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  • Profile picture of the author imeasysales
    There are exercises you can do regularly when using the computer. You could do some forearm exercises or try some yoga. I like to exercise a lot when I use the computer all day, it helps me think clearer and gets rid of any pains and aches I have.
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  • Profile picture of the author dids
    I tend to take a couple of min stretch every hour or so helps a lot
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  • Profile picture of the author twister85
    Get a better chair. So that your hand rests on the mouse while your elbow on the hands of the chair. maybe having your hand in the air causing it?

    Just an advice.
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  • Profile picture of the author Lokahi
    The right table set up makes all the difference. At one time, I had my mouse resting on the table, while chair was a little too low. The edge of my left hand would hit the table when I went to touch the mouse. After a month of this, the left side of my left hand, including pinky finger froze up,so it was difficult to even move my hand. Took several months to get back to normal feeling with no pain. My point is,take this situation seriously. Pain is your body's warning sign that something is wrong, listen now or suffer later. Just work on mouse placement (desk/chair height, etc) till you find one that causes less fatigue on your hands/arms when working all day and as suggested take frequent breaks for your hands/arms sake.
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  • Profile picture of the author Ruth Hendrickson
    Try using the keyboard more and the mouse less and use a wrist guard. For example when scrolling down the page, use page down and arrow down keys instead of scrolling with the mouse.
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  • Profile picture of the author Fazal Mayar
    You don't put your arm the right way on your table. Make sure its well rested on the table and take breaks frequently.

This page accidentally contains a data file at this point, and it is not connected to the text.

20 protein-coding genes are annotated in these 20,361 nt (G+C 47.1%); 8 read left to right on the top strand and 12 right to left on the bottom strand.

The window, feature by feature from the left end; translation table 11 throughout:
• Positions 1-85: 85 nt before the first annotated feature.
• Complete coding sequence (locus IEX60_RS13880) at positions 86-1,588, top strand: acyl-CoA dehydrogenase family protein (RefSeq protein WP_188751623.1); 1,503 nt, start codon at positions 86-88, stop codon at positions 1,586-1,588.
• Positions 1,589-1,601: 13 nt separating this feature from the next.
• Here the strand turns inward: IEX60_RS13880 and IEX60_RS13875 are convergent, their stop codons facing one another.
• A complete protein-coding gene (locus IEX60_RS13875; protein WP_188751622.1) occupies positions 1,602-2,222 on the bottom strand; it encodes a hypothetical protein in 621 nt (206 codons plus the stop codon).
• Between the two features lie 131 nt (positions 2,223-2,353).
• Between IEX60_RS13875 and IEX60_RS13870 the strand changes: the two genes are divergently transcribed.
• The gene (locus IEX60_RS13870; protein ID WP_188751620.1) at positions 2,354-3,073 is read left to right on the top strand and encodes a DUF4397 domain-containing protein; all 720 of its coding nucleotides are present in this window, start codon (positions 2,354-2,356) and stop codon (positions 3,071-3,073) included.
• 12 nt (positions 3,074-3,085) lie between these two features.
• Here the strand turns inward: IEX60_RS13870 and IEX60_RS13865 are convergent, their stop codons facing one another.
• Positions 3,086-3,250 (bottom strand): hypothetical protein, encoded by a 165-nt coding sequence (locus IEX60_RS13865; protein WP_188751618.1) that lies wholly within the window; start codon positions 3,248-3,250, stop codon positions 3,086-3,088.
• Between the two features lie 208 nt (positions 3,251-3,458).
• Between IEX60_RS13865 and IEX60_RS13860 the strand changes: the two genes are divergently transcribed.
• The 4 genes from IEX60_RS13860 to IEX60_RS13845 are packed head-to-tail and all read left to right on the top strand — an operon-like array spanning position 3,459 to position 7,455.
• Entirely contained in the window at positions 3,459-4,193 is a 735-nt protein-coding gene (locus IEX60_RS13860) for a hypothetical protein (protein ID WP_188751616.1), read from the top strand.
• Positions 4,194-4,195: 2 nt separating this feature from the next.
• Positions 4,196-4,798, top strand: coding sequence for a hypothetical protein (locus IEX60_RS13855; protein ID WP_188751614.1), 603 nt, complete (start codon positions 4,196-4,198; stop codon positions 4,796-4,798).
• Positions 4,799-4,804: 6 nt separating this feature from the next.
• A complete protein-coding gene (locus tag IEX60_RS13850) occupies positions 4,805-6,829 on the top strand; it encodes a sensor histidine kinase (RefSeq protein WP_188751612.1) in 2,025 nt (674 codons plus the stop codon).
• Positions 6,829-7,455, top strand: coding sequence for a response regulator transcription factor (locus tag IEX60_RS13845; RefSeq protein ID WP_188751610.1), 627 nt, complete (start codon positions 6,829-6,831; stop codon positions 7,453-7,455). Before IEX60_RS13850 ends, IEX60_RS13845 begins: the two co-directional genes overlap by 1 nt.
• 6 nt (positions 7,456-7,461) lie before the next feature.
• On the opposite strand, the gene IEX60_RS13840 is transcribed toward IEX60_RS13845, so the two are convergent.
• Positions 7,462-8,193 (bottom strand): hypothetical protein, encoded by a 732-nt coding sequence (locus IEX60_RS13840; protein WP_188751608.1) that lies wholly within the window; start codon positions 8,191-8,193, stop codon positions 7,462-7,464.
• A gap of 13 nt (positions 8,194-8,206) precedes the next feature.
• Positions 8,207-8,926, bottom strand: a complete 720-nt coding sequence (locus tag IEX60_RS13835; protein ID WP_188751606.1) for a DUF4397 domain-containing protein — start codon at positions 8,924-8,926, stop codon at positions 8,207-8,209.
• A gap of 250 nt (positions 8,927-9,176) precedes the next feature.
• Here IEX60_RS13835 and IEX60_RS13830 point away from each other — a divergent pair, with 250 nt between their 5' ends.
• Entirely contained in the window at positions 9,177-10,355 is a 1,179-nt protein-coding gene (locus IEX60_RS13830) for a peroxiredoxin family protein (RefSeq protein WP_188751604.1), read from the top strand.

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  • Profile picture of the author tashrif
    I do get shoulder aches, but not arm aches
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    • Profile picture of the author AprilCT
      Does your chair have arms on it where you can rest your arms? If it isn't the correct height or comfortable on the arms rests, get enough padding on there until it feels right for you. As for your wrists, there are rubber wrist rests that sit in front of the keyboard you can buy, as well as a gel-filled mouse pad, if you use the mouse that will support your wrist.

      It also sounds like you need to get some physical exercise. A foam ball to squeeze in your hands will help. Just don't leave that out when you are finished with it because animals and other people will think it's a toy.
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  • Profile picture of the author cupcakemonster
    I had this problem a few months ago and it got pretty bad - to the point where I started freaking out about it. My advice is - DON'T ignore it. Most of us IM-ers spend a lot of time on the computer so be ready to invest in your comfort. The right mouse can make a huge difference. Also, if you have big hands and your keyboard typing feels cramped, also invest in a bigger, nicer keyboard.

    All I had to do was go in for 2 treatments of acupuncture and start using a mouse for everything (except typing, which doesn't hurt). No more pain. Problem solved.
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  • Profile picture of the author raydp
    I struggled with this for ages. I found gel pads awkward to use but now employ those "Wrist Sweat Bands" used in Tennis and other sports. I use two, or more, one on top of the other. This makes a nice soft pad that goes wherever your hand goes.

    Ray
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  • Profile picture of the author Nuno
    I have wrist problems for a while and all the equipment I could get (sometimes I even need to sleep with a wrist support).
    In the end the only good solution is to rest, but when we cannot do that...
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  • Profile picture of the author AlexGeorge
    I sometimes can get back and arm pains due to bad posture and being so caught up with my sites. It's good to take a break every now and again and stretch your muscles. Posture is something that causes this too, and it's good to sit up straight and not slouch. Comfy armchairs can be the worst for this.
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  • Profile picture of the author tamarapatzer
    One reason you get arm ache is you are not sitting properly. You have to set up your work station so you are not straining your body and you also have to take breaks at least every 50-60 minutes. I know I get pain in arms, neck, shoulders when I am not sitting right.